To simplify this, you’re working with the total reps done.
If you’re doing a big compound exercise, around 10 reps is perfect.
For smaller isolation movements, 15 total reps work well.
Here’s how this might look for both examples!
- Incline Dumbbell Bench
- 80×6, 4, 2
- Total reps – 12
Since you beat 10 reps, you can add 5 lbs the following training week and push your rest pause set as usual.
If you’re doing rope pushdowns for another exercise, here’s how it might go!
- Rope Pushdown
- 50×8, 4, 2
- Total reps – 14
Bummer, you barely missed your total reps! But that’s okay because the following week you’re going to pick 50 lbs again and try to crush your rest pause sets!
A lot of times while doing this in the past, I would add multiple reps to each pause set.
When those moments happen for you, you’re going to feel awesome and feel yourself getting bigger/stronger quickly!
Also, it shouldn’t be hard to understand but don’t use rest pause sets for movements that require a lot of stability.
You wouldn’t use this method for Stiff Leg Deadlifts or any other leg exercise you can’t properly brace on.
Leg Extensions and Leg Curls allow you to brace against the pad, so go for it on those!
Next up, we have Drop sets!
We use drop sets when you want a little more volume for smaller muscle groups.
The way drop sets work is pretty simple, you work up to a top set for as many reps as possible, drop the weight and do it again.
Then you drop the weight one more time and push to absolute muscle failure.
Here’s how this might look for something like Plate Raises!
- Top Set – 45×6
- 1st Drop – 35×4
- 2nd Drop – 25×2
Obviously, you will not hit exactly the same reps at each weight. That’s why I recommend you push each set to failure and only add weight to the following week once you hit 15 total reps or more.
- Top Set – 45×8
- 1st Drop – 35×6
- 2nd Drop – 25×4
As you can see, we hit 18 total reps, so the following week we can add weight to each of the drops and continue training hard to failure.
Here’s how that progression might look!
- Week 1
- Top Set – 50×6
- 1st Drop – 40×4
- 2nd Drop – 30×2
- 12 Total Reps – Use the same weights and beat your reps next week!
- Week 2
- Top Set – 50×8
- 1st Drop – 40×6
- 2nd Drop – 30×3
- 15 Total Reps – We did over 15 reps so we can finally add weight!
Following this progression allows you to crush the weights you’re using and allows for a ton of muscular adaptations to occur!
I especially like drop sets for biceps and triceps, as well as rear and side delts.
Just make sure you’re using excellent form and push as hard as you can to beat your reps and recover hard!
Try it out for yourself and see how well it works for you!
Frequently Asked Questions
As you can see, there are a ton of different rep ranges and sets you can do other than just doing the standard 4 sets of 12 or 3 sets of 10 that people use.
I’ll bring it over to you now!
What do you think of just doing 1 set to failure, or rest pause sets?
Have you ever done anything like them before?
Regardless, let me know what you think in the comments section below right now!
2 thoughts on “How Many Sets And Reps To Build Muscle? – Less Than You Might Think!”
I’m 60 years old, I’ve had to change my work outs due to age and creaky and painful join pains, lol. Seriously, I have lowered my weight to 20lbs dumbbells down from 45lb dumbbells. I’m doing one set of about 30-40 reps for each body part (legs, calfs, chest, arms (back & front of arms), shoulders and sit-ups. I’ve been working out heavy since Jr. Hight School (AKA: Middle School). I’ve done body building and power lifting. Once I turned 60 my body told me ” I don’t think so” and I changed it so that I maintained what I have, solid muscle tone for my age. The changes seem to be working and I also changed my diet to be more lean, more fruits, vegetables…etc. Protein will always be a factor now since I ever really liked meat but there are vegan protein powders. Oh and I do cardio 3 times a week, so it’s 2 times a week with weights and cardio 3 times a week and rest on Sat & Sun.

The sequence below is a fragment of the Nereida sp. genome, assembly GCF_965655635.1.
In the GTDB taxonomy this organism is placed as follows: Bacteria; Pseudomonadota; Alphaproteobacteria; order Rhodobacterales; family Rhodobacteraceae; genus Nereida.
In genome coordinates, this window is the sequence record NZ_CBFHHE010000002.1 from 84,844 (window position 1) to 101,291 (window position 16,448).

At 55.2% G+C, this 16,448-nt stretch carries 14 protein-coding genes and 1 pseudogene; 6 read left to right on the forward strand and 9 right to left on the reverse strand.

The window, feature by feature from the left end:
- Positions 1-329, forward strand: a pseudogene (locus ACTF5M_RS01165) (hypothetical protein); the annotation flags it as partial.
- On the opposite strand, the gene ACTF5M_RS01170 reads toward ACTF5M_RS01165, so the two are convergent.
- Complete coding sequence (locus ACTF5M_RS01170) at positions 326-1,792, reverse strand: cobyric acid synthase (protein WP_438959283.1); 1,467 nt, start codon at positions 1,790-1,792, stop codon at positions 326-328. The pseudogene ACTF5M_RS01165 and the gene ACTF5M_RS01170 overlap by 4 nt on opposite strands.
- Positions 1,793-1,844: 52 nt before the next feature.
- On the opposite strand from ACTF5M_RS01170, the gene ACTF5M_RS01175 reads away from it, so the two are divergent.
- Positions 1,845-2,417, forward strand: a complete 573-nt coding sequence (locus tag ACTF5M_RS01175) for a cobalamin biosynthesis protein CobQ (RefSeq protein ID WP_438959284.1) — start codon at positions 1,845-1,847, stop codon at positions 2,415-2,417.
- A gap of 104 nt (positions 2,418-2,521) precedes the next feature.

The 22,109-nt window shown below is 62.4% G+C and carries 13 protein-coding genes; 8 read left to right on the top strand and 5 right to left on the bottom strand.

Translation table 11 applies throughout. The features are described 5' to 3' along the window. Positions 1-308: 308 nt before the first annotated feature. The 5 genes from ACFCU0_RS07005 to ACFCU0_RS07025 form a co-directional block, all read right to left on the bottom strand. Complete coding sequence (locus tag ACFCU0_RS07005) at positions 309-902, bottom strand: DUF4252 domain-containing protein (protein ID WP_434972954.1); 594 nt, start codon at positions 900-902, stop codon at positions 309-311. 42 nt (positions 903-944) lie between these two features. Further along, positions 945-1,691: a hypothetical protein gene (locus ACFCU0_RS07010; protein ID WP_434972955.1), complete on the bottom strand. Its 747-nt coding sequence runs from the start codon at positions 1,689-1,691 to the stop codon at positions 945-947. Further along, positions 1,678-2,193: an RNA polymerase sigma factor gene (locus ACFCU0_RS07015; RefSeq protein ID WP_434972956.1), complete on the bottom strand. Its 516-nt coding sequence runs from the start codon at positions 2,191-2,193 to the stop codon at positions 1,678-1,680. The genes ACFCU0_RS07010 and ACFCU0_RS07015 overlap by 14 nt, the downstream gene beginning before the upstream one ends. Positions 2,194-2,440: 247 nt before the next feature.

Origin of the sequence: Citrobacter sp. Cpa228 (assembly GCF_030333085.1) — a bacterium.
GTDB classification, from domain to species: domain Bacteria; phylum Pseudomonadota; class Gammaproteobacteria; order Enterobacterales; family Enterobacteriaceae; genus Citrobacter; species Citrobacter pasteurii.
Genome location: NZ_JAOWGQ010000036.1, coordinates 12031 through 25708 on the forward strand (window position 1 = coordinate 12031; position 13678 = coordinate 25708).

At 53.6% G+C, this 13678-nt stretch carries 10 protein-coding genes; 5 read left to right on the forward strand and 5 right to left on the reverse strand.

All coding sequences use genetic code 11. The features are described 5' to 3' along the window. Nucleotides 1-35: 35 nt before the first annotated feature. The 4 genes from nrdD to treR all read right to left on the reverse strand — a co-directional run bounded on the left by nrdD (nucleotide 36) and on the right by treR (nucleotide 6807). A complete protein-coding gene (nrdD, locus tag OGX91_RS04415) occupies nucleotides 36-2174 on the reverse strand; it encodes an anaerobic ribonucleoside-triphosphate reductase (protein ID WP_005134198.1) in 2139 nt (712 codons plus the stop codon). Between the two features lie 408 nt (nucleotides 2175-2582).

Aside from what I’ve done and changed is there anything you would add to help me as I grow older to do with with grace, wink.
I’m so sorry I took so long to reply, but I hope your joint pain has been getting better in the meantime!
It sounds like you have a solid plan and have been doing this for a long time.
The main thing I would be weary about is doing super high reps as this can also beat up your joints depending on your technique and the exercises you use.
I think doing cardio 3 times per week is a great idea and should keep you in awesome shape while keeping your heart as healthy as possible.
Here’s what I recommend for the training though to potentially help with the pain.
Your plan sounds solid for the most part, but make sure you’re training your glutes, hamstrings, and back musculature as the stronger these are, the more support your entire body will have.
On top of that, I would recommend working in the 10-20 rep range. This will keep the weights lighter so you don’t get super beat up, but it’s not so light that you’re getting beat up by super high reps.
Those rep ranges are much more fatiguing too, so going with moderate to high reps is a good idea for you.
The other thing I recommend is to pay attention to your execution. Control your reps through the entire range of motion, contract hard against the load, and just have complete control of each and every rep.
You should also use pauses for certain movements where it makes sense. This will allow you to lower the weights you’re using, protect your joints, and make your training much more effective than doing sets over 30.
Hopefully this makes sense and helps you out Carl!
Let me know if you have any questions!
I look forward to hearing from you.